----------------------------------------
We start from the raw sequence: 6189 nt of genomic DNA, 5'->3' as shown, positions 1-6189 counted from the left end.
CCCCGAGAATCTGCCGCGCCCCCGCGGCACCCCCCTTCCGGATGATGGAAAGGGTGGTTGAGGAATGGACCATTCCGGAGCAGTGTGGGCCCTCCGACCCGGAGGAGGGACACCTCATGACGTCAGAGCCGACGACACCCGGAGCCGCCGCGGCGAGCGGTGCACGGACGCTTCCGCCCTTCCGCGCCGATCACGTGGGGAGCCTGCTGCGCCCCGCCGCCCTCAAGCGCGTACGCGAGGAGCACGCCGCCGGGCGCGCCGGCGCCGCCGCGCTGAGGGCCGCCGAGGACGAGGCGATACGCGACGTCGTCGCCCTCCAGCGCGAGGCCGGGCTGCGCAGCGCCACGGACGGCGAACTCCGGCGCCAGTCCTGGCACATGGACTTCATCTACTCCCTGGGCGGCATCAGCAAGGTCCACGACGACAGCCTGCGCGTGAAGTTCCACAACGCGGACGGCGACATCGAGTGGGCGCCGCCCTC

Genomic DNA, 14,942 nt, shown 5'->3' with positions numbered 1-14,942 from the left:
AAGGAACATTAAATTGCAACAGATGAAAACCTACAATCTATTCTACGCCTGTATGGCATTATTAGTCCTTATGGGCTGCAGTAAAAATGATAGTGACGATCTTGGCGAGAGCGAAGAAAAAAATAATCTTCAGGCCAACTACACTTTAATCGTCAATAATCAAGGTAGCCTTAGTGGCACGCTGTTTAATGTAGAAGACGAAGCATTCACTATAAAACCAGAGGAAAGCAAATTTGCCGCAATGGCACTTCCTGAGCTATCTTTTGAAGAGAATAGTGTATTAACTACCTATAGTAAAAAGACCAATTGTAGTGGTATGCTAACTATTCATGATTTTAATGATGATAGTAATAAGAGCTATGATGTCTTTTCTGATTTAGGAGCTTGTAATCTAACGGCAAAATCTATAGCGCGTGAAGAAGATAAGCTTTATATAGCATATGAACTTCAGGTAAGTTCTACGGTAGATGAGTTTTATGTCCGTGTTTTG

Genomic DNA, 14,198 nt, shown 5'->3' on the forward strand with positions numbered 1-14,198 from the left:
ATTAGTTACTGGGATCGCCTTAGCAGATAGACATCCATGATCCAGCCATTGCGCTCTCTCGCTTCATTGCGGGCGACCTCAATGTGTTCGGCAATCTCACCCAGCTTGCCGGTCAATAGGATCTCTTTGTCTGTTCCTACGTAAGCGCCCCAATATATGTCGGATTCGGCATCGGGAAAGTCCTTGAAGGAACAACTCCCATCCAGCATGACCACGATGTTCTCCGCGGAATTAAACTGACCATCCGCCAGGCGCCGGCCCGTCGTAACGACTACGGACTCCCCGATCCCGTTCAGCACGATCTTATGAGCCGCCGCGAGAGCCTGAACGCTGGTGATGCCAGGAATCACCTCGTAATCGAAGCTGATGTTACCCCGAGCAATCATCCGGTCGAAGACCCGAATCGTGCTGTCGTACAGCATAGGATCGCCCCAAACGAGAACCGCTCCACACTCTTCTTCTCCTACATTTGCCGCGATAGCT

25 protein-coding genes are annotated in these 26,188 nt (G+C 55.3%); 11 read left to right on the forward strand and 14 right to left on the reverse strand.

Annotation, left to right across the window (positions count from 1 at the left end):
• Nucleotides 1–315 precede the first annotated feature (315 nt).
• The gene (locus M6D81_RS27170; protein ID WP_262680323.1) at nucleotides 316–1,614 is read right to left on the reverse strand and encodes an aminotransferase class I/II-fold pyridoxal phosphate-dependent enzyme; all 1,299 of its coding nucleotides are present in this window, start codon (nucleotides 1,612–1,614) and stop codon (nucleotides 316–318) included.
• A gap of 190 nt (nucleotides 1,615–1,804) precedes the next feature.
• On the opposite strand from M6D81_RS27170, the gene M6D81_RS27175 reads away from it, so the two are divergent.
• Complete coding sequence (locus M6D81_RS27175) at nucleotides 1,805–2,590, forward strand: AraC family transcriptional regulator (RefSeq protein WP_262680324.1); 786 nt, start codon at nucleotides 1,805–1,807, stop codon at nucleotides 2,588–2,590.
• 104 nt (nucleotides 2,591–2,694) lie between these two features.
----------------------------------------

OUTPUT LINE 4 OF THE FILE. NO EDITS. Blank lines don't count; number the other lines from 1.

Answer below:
AAGGAACATTAAATTGCAACAGATGAAAACCTACAATCTATTCTACGCCTGTATGGCATTATTAGTCCTTATGGGCTGCAGTAAAAATGATAGTGACGATCTTGGCGAGAGCGAAGAAAAAAATAATCTTCAGGCCAACTACACTTTAATCGTCAATAATCAAGGTAGCCTTAGTGGCACGCTGTTTAATGTAGAAGACGAAGCATTCACTATAAAACCAGAGGAAAGCAAATTTGCCGCAATGGCACTTCCTGAGCTATCTTTTGAAGAGAATAGTGTATTAACTACCTATAGTAAAAAGACCAATTGTAGTGGTATGCTAACTATTCATGATTTTAATGATGATAGTAATAAGAGCTATGATGTCTTTTCTGATTTAGGAGCTTGTAATCTAACGGCAAAATCTATAGCGCGTGAAGAAGATAAGCTTTATATAGCATATGAACTTCAGGTAAGTTCTACGGTAGATGAGTTTTATGTCCGTGTTTTG